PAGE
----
Collins simply doesn't have the expertise in the relevant areas to communicate a true synthesis of science and theology and how the two might work together. Even if he did, it would come at the cost of reshaping many of those theological imperatives that he so blithely brushes by without any good alternatives.

In trying to deal with the theological implications of evolution Collins quotes Lewis again:

For long centuries, God perfected the animal form which was to become the vehicle of humanity and the image of Himself. He gave it hands whose thumb could be applied to each of his fingers, and jaws and teeth and throat capable of articulation, and a brain sufficiently complex to execute all of the material motions whereby rational thought is incarnated. The creature may have existed in this state for ages before it became man: it may even have been clever enough to make things which a modern archaeologist would accept as proof of its humanity. But it was only an animal because all its material and physical processes were directed to purely material and natural ends. Then, in the fullness of time, God caused to descend upon this organism, both on its psychology and physiology, a new kind of consciousness which could say "I" and "me", which could look upon itself as an object which knew God which could make judgments of truth, beauty, and goodness, and which was so far above time that it could perceive time flowing past...We do not know how many of these creatures God made, not how long they continued in the Paradisal state. But sooner or later they fell. Someone or something whispered that they could become gods...They wanted some corner in the universe of which they could say to God,"This is our business, not yours." But there is no such corner. They wanted to be nouns, but they were, and eternally must be, mere adjectives. We have no idea what particular act, or series of acts, the self-contradictory, impossible wish found expression. For all I can see, it might have concerned the literal eating of a fruit, but the question is of no consequence.(pg. 208) and also(C.S. Lewis, The Problem of Pain, pgs 68-71)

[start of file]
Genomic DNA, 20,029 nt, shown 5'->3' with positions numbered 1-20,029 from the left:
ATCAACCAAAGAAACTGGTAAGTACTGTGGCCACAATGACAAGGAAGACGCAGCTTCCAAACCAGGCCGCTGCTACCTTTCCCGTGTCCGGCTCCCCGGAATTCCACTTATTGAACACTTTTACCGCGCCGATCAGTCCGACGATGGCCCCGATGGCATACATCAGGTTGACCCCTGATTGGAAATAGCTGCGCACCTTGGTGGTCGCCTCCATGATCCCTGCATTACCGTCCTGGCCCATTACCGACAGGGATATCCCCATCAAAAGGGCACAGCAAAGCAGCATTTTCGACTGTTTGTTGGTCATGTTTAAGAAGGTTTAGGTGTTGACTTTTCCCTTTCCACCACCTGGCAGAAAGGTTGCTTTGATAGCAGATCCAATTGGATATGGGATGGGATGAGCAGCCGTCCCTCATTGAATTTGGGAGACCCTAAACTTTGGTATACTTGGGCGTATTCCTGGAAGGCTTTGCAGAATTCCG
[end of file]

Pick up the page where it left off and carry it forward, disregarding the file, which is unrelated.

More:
The message comes across as "Genesis 1 and 2 don't have to be taken literally. Adam and Eve don't have to be real people.....but The Fall...that is definitely real."

Ok...maybe that's a simplistic evaluation of what Lewis is saying. After all, he wrote that passage many, many years ago and there is no telling how he would contribute to the current conversation in the context of further evolutionary proof and development. He was already ahead of many other Christians during his own time, we can't expect him to answer questions that weren't even being asked in his own context.

There is a problem with Collins using this quote from Lewis. On the one hand, he is unhooking the Creation story from possessing any scientific expectations or content. On the other hand, he is trying to locate the human condition within a real, historical, literal event labeled The Fall. Lewis, strangely enough, also isn't helping Collins' attempt to remove God as a constant interventionist in the evolutionary process. Collins, in his discussion of evolution, has said that tying God to the evolutionary process, and special creative influence upon it, is a bad idea....yet that is exactly what Lewis is talking about in this passage--God intervening to shape humanity, not only into a particular, mental/spiritual shape, but also in a particular physical/physiological shape.

I don't understand why Collins doesn't see this. In one breath, he is criticizing Paley's watchmaker analogy and ID and creationism as forming their arguments on human intuition, and in the next breath he is quoting Lewis, whose entire driving force in his work is predicated on human intuition about the Universe.

Collins doesn't seem to recognize it in Lewis, or in himself.

I still have a couple of chapters to go, and I think that I have at least one more post that I want to get to.

3 comments:

JS Allen said...

Thanks for these reviews. Very well-written. My beliefs are somewhat similar to Collins', but it sounds like he doesn't make the case very persuasively.

terri said...

I don't think that it's that Collins can't make the case very persuasively. I think that he is trying to combine two different realms without making a good transition from one to the other.

Because he doesn't want to tie God to specific scientific arguments, all of his scientific expertise kind of goes to waste. My favorite parts of the book were actually the science parts, especially the Appendix that deals with stem cell research. I found it quite interesting.

evangelically incorrect said...

"The crisis that evolution causes for many people of faith has nothing whatsoever to do with science. It is a crisis of epistemology, a crisis of knowing what information to trust and where to look for the truth."

Very well put!!

You're right. He doesn't seem to understand the modern evangelical mind at all.